• There should be an update on the financial pressures that the NHS faced. This could include what is being done to bring down the cost of hiring agency nurses. The NHS could be asked about the Cost Improvement Programme and the effect that this was having on services. The conversation needed to be around patient safety.
  • The CCG should be asked for its response to the regulatory action by Monitor. (Suggested this be considered early in the Work Programme).
  • An update on the transfer of public health functions to the Local Authority should be combined with an examination of health inequalities and links to health and social care integration. (Suggested mortality rates could be picked up as part of this and be considered at a one-off meeting with the Director of Public Health and CCG Representatives).
  • Discharge arrangements around the pharmacy service at James Cook University Hospital should be considered. (This should be as part of consideration of the winter planning arrangements).
  • In view of the Mayor’s aim of making Middlesbrough a dementure friendly town, dementia should be a topic and, from this, the Panel could decide on particular areas to scrutinise. (This should consider what improvements have been made since the last review and as a result of The Dementia Collaborative).


a) That the Panel’s Work Programme for 2015/2016 comprise the following topics:-

  • Neurological Services (carried forward from 2015/2016)
  • Seven day working and the implications of this
  • Financial pressures on the NHS (What is being done to bring down the cost of hiring agency nurses?; the Cost Improvement Programme and the effect that this was having on services. Are these pressures impacting on patient safety?)
  • The CCGs response to the regulatory action by Monitor
  • Public Health update/health inequalities/health and social care integration
  • Discharge arrangements related to the pharmacy at James Cook University Hospital
  • Dementia (overview initially - then drill down)

b) That the Scrutiny Support Officer map out the logistics of the Work Programme, reflecting the wishes of Members, as set out in a), above, to include the approximate duration required for each topic.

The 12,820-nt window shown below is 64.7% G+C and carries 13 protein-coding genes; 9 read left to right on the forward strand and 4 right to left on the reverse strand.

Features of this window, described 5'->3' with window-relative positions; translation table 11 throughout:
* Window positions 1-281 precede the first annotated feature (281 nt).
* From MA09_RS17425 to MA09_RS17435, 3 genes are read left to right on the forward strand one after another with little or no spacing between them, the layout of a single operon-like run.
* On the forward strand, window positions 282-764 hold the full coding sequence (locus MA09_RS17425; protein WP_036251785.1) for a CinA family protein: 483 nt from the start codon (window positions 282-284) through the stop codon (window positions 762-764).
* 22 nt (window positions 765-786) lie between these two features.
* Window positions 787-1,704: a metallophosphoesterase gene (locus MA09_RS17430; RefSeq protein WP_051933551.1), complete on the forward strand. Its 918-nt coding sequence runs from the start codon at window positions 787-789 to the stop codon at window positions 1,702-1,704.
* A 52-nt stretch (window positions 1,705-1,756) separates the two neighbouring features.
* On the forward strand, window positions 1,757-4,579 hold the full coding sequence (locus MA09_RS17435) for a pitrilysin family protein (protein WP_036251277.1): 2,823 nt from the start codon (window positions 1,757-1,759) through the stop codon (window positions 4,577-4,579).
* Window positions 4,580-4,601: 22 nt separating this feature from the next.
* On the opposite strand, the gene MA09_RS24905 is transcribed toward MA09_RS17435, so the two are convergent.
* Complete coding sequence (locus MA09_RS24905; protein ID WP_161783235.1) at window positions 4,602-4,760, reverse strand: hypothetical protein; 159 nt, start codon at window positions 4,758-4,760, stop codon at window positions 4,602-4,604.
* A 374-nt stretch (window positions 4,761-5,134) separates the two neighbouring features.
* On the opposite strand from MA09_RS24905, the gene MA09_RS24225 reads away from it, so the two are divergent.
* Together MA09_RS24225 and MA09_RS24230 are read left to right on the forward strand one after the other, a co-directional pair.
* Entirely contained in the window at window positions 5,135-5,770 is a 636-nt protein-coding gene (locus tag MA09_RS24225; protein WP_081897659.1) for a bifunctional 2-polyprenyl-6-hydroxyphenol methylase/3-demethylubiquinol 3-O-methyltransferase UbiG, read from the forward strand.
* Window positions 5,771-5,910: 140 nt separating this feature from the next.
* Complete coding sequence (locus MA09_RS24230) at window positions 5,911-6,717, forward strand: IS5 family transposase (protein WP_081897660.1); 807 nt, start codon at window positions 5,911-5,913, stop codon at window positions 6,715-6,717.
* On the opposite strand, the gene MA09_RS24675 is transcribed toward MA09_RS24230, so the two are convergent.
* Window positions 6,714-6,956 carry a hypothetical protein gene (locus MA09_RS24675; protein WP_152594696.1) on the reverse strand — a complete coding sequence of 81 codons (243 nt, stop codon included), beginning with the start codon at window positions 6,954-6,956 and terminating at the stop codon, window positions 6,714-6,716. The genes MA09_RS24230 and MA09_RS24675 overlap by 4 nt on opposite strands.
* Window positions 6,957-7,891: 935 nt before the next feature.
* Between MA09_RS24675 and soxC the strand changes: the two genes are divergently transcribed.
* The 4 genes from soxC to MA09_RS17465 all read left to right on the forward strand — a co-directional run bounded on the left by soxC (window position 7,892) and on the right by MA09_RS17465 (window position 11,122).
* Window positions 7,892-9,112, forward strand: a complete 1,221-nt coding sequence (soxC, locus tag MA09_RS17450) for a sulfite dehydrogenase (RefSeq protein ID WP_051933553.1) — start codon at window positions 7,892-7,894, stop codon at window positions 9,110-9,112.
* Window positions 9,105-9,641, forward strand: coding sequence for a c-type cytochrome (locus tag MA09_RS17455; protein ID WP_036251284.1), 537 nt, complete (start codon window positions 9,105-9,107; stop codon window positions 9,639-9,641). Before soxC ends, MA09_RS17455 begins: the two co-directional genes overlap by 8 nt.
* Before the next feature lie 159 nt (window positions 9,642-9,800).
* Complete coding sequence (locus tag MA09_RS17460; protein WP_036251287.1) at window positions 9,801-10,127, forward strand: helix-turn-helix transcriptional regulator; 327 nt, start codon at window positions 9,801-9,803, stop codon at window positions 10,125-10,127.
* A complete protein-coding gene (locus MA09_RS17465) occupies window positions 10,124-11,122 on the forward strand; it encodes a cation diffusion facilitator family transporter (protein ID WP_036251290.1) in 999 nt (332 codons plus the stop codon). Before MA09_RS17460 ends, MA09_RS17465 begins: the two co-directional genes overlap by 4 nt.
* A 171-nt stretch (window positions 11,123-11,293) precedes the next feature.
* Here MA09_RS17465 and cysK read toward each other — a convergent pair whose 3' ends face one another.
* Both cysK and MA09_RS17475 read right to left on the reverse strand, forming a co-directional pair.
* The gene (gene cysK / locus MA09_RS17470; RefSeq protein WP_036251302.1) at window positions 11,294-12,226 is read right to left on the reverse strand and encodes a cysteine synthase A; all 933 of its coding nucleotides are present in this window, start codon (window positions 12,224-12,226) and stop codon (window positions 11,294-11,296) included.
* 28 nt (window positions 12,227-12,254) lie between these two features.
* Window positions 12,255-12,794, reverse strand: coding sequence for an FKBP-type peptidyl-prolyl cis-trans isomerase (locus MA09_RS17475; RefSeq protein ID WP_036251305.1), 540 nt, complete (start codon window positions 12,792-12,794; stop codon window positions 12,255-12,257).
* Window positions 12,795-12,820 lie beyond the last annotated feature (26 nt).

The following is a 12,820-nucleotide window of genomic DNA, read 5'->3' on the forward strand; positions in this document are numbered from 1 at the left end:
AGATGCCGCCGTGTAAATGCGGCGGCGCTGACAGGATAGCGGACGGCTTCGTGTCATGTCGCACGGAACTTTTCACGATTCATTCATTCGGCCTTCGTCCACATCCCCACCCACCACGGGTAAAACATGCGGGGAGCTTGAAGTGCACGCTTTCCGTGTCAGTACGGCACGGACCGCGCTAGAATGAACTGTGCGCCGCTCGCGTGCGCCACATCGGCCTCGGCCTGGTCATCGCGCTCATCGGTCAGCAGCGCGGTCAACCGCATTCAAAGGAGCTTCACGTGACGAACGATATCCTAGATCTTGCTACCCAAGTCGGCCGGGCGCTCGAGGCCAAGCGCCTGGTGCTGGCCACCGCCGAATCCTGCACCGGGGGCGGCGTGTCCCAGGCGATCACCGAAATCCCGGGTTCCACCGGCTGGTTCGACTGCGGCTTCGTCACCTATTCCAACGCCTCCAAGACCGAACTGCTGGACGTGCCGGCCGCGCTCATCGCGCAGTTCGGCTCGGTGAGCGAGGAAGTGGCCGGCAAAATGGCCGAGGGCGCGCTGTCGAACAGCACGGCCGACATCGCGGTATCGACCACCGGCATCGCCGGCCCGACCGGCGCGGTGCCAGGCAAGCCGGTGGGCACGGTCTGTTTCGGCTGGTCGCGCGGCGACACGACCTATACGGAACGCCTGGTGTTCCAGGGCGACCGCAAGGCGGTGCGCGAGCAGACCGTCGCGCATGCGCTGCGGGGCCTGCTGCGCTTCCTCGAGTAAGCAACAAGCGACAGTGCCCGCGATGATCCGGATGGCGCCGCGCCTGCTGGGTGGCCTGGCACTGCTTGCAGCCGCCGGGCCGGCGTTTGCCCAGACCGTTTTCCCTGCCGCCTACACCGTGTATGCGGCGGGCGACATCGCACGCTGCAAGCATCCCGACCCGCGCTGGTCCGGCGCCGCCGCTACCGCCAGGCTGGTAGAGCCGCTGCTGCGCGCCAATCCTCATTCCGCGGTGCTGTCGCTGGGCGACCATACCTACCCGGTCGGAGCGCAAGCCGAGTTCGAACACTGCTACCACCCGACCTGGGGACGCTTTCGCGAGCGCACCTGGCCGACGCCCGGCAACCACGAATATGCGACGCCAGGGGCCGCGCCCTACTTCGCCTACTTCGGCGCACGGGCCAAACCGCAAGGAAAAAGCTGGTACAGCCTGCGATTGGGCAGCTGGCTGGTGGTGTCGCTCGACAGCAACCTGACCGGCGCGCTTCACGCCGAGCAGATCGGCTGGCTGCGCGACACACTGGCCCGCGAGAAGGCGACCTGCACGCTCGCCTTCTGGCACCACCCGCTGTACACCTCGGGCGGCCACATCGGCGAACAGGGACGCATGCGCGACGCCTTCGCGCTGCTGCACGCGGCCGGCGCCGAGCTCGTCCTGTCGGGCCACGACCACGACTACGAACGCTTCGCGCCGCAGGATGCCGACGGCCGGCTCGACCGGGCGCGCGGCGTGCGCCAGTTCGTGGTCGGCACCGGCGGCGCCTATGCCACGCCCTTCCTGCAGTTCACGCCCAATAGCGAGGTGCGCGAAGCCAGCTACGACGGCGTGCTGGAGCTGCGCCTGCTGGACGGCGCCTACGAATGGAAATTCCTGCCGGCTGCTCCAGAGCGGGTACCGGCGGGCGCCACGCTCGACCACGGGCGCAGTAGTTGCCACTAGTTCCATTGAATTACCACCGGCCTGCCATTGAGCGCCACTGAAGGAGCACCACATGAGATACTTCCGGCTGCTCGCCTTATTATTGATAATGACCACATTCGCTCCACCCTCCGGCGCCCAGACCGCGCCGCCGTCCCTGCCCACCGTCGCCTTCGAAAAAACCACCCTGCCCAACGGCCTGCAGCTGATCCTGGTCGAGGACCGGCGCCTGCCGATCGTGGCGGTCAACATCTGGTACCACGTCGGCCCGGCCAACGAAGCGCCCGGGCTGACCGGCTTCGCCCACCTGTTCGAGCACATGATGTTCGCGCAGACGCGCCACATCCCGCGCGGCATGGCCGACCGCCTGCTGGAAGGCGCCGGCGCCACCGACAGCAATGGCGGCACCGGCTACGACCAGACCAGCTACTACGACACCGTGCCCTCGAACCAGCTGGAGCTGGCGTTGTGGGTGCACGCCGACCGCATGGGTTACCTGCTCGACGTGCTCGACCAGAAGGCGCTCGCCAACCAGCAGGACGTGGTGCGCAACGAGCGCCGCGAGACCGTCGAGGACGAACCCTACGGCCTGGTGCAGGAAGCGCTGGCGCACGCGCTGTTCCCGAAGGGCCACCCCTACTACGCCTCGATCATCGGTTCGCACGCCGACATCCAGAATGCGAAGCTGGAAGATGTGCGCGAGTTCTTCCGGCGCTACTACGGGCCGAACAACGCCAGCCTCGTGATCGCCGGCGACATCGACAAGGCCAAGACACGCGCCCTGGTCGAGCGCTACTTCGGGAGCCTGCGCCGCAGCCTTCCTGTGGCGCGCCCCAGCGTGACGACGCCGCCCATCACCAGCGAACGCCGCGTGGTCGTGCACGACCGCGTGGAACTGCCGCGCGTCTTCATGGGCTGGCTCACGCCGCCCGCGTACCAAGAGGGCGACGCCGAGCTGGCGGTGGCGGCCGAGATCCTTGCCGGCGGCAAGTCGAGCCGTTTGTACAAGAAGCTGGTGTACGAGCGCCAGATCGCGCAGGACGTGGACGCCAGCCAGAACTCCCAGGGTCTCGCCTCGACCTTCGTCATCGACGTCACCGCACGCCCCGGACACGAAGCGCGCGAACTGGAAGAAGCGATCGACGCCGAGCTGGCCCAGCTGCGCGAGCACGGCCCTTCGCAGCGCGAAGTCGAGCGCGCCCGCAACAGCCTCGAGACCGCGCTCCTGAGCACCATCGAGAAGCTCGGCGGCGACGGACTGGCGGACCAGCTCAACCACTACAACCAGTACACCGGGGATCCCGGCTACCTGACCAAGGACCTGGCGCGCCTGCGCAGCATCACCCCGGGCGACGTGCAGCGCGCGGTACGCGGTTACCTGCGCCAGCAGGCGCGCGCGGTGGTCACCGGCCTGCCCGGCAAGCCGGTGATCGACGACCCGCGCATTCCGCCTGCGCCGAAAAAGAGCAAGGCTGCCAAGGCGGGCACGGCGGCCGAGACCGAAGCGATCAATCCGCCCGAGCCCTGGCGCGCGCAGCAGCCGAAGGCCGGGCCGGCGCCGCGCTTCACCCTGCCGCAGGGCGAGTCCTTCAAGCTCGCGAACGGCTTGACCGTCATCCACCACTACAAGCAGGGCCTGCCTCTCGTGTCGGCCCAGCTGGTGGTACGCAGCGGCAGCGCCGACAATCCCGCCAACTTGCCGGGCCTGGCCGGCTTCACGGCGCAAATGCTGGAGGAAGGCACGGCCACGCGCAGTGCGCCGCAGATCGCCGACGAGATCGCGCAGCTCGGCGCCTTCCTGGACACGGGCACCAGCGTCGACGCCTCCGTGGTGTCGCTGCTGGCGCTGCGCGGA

The Panel considered a report by the Scrutiny support Officer which presented the findings, conclusions and recommendations of the Panel following their investigation into the topic Future of GP Provision in Middlesbrough.


The Scrutiny Support Officer summarised the main findings of the Panel.


ORDERED that the Health Scrutiny Panel recommends to the Executive and Council:-


a) That the Panel revisit this topic at appropriate times to consider how the various initiatives that are being put in place are making a difference.


b) That the Council, the South Tees CCG and the Local Medical Committee work together to promote the area’s attributes in order to encourage doctors to come and live and work in the area. This might include articles in Medical Journals and making reference to the relatively affordable cost of housing, the public health challenges in the area and the state of the art facilities at James Cook University Hospital.


c) That the Council consider ways in which they can encourage student doctors to study in this area, for example creating a scholarship which would see the student committing to stay in the area following their studies.


d) That the various health organisations consider how they can encourage doctors to enter General Practice and to remain in practice into their late 50s/early 60s, through different means.


e) Building on the success of the A&E campaign, the Panel would like to see the CCG develop a publicity campaign involving information about the most appropriate times to visit a GP and details of other sources of help including pharmacists and self-help.


That an additional recommendation be added:


f) That the Council write to the Department of Health with their concerns about the numbers of GPs in Middlesbrough in the future, and ask them to comment on what they intend to do to facilitate a GP’s return to practice easier.


The Panel considered suggested dates and times for their meetings in 2015/2016.


ORDERED that meetings of the Health Scrutiny Panel for the 2015/2016 municipal year be held as follows:-


Tuesday 14th July 2015 at 4.00 pm
Tuesday 11th August 2015 at 4.00 pm
Tuesday 1st September 2015 at 4.00 pm
Tuesday 22nd September 2015 at 4.00 pm
Thursday 15th October 2015 at 4.00 pm
Tuesday 3rd November 2015 at 4.00 pm
Tuesday 24th November 2015 at 4.00 pm
Tuesday 15th December 2015 at 4.00 pm
Tuesday 12th January 2016 at 4.00 pm
Wednesday 3rd February 2016 at 4.00 pm
Tuesday 23rd February 2016 at 4.00 pm
Tuesday 15th March 2016 at 4.00 pm
Tuesday 5th April 2016 at 4.00 pm
Wednesday 27th April 2016 at 4.00 pm